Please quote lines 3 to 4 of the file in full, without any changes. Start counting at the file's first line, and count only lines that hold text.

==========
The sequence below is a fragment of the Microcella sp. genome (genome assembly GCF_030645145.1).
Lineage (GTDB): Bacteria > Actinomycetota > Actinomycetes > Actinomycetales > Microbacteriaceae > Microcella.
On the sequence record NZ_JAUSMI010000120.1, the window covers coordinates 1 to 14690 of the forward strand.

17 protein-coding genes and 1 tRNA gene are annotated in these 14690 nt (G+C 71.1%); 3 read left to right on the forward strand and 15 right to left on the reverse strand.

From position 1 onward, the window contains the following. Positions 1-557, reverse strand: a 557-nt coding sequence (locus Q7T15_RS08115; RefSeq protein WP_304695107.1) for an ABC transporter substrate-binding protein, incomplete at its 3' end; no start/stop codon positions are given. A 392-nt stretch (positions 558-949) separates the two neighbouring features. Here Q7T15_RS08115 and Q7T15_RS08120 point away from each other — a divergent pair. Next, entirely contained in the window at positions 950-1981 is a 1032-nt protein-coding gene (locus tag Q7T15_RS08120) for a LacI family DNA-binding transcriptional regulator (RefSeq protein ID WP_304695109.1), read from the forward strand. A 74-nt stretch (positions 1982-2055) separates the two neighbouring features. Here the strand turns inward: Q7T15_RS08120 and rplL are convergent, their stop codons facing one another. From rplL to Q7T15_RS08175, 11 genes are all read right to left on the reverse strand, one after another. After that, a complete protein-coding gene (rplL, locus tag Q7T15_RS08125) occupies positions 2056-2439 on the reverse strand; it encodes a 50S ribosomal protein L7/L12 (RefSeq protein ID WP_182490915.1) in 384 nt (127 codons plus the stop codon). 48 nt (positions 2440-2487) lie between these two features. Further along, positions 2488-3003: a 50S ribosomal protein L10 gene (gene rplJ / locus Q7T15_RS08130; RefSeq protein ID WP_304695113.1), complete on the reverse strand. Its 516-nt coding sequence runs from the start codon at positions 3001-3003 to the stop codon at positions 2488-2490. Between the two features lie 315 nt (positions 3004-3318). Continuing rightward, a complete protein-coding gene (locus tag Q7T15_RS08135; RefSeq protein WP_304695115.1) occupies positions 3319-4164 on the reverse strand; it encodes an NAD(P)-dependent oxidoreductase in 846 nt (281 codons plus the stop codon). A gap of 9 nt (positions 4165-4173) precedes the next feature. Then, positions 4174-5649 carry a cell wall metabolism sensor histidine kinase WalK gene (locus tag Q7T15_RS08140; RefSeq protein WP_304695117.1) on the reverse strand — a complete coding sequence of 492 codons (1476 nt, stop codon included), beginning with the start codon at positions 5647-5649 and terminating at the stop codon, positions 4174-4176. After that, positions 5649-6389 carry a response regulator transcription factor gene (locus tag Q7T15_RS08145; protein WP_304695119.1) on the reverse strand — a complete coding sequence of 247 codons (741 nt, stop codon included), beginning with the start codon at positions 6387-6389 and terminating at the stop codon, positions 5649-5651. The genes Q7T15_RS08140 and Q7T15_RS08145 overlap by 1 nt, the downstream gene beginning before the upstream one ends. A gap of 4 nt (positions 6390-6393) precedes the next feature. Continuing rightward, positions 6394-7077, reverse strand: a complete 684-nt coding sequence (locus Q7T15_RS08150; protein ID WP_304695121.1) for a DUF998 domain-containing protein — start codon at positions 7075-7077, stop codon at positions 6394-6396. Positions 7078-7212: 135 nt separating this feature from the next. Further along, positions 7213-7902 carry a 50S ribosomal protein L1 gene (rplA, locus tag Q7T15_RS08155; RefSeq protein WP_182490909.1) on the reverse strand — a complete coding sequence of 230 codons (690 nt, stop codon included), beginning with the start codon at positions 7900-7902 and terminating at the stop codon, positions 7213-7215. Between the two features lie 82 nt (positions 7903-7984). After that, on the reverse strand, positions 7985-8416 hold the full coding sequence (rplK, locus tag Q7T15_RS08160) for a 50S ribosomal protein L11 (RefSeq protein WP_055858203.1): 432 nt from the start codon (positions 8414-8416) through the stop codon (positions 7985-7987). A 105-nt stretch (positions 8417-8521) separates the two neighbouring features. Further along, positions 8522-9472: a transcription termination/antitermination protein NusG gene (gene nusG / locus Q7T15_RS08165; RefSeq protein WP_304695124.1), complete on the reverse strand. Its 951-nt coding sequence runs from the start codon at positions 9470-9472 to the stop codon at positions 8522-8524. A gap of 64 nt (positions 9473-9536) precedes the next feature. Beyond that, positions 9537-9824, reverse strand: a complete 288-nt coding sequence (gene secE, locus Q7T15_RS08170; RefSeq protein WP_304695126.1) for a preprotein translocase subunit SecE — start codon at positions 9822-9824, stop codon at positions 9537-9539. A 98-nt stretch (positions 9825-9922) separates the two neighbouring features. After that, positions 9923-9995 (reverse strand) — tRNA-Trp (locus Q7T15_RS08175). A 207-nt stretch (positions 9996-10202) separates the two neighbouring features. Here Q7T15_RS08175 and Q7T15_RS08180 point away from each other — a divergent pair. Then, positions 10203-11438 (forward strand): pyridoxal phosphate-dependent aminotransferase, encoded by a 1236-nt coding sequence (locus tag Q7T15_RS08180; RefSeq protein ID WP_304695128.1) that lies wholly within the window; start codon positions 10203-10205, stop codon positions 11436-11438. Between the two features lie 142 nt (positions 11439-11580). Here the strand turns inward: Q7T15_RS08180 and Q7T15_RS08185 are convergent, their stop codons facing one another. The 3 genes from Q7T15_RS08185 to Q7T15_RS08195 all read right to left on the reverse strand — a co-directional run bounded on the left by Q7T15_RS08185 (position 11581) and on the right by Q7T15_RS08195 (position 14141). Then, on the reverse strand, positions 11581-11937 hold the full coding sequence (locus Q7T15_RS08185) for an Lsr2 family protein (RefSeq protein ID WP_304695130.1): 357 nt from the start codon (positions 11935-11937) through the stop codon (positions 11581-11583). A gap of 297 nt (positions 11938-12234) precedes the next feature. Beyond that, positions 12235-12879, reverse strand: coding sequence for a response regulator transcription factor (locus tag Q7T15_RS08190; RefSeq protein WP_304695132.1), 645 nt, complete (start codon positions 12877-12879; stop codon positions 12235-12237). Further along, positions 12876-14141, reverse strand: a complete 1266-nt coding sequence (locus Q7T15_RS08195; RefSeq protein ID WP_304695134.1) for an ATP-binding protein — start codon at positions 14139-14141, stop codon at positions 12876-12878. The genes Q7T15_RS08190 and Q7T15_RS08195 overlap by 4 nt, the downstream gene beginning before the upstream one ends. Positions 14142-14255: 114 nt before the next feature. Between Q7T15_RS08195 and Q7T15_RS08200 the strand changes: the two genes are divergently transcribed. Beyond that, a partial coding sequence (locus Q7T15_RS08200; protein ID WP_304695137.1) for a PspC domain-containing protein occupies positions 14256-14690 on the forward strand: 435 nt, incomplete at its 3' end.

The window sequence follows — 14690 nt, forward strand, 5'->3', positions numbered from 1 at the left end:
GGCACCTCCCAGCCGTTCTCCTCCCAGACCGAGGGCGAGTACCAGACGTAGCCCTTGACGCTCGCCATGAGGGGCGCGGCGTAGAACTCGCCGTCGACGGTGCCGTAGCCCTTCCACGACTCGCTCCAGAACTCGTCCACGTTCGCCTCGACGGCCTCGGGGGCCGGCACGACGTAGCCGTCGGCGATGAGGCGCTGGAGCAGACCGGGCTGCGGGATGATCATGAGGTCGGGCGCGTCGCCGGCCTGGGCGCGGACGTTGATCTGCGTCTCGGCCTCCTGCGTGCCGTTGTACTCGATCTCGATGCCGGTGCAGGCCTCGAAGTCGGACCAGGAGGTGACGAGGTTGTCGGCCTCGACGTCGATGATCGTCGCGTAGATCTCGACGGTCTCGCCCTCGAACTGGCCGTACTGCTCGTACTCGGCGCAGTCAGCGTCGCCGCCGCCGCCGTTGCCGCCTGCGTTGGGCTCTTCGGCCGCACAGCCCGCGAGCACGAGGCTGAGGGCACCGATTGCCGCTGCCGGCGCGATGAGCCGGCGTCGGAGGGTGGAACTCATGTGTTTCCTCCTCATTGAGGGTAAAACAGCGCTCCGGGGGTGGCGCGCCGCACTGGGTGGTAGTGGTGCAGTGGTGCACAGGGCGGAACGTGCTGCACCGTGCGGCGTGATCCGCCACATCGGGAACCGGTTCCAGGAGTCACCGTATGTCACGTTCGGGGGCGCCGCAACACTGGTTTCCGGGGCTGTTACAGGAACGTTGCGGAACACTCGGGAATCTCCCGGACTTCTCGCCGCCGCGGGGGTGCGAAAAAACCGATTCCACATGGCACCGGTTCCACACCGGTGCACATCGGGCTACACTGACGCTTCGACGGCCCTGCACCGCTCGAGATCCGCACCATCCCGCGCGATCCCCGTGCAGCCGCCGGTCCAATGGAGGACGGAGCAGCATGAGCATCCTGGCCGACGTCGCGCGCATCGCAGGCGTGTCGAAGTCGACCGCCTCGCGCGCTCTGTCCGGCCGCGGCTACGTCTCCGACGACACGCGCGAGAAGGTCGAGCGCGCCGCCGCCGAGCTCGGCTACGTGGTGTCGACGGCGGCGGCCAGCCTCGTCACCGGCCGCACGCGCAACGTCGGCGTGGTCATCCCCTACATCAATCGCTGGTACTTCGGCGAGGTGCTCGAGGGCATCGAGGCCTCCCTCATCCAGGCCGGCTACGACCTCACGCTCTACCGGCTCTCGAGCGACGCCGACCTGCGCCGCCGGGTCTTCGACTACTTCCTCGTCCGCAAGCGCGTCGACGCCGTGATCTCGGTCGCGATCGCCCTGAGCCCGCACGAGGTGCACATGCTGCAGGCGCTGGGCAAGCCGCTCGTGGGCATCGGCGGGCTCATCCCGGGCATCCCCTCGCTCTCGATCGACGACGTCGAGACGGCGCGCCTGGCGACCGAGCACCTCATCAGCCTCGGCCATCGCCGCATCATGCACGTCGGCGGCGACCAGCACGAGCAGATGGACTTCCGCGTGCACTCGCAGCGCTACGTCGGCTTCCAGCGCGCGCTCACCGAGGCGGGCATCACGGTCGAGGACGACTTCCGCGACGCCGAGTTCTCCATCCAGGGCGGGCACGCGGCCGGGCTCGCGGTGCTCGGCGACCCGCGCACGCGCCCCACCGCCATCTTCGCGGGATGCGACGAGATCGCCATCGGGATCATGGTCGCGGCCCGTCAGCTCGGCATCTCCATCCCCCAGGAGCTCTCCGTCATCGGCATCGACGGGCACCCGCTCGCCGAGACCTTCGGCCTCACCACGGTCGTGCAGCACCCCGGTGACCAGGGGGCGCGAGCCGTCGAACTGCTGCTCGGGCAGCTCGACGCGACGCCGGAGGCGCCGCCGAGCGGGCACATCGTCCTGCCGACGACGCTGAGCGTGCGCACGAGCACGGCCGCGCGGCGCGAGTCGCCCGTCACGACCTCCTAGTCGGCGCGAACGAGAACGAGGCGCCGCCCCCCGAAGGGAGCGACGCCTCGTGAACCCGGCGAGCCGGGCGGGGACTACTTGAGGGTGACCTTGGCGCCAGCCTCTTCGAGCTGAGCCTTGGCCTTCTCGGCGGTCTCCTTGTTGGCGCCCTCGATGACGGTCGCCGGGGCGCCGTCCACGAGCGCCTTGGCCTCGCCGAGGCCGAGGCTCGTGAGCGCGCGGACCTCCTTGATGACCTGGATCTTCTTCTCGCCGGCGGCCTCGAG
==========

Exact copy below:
On the sequence record NZ_JAUSMI010000120.1, the window covers coordinates 1 to 14690 of the forward strand.

17 protein-coding genes and 1 tRNA gene are annotated in these 14690 nt (G+C 71.1%); 3 read left to right on the forward strand and 15 right to left on the reverse strand.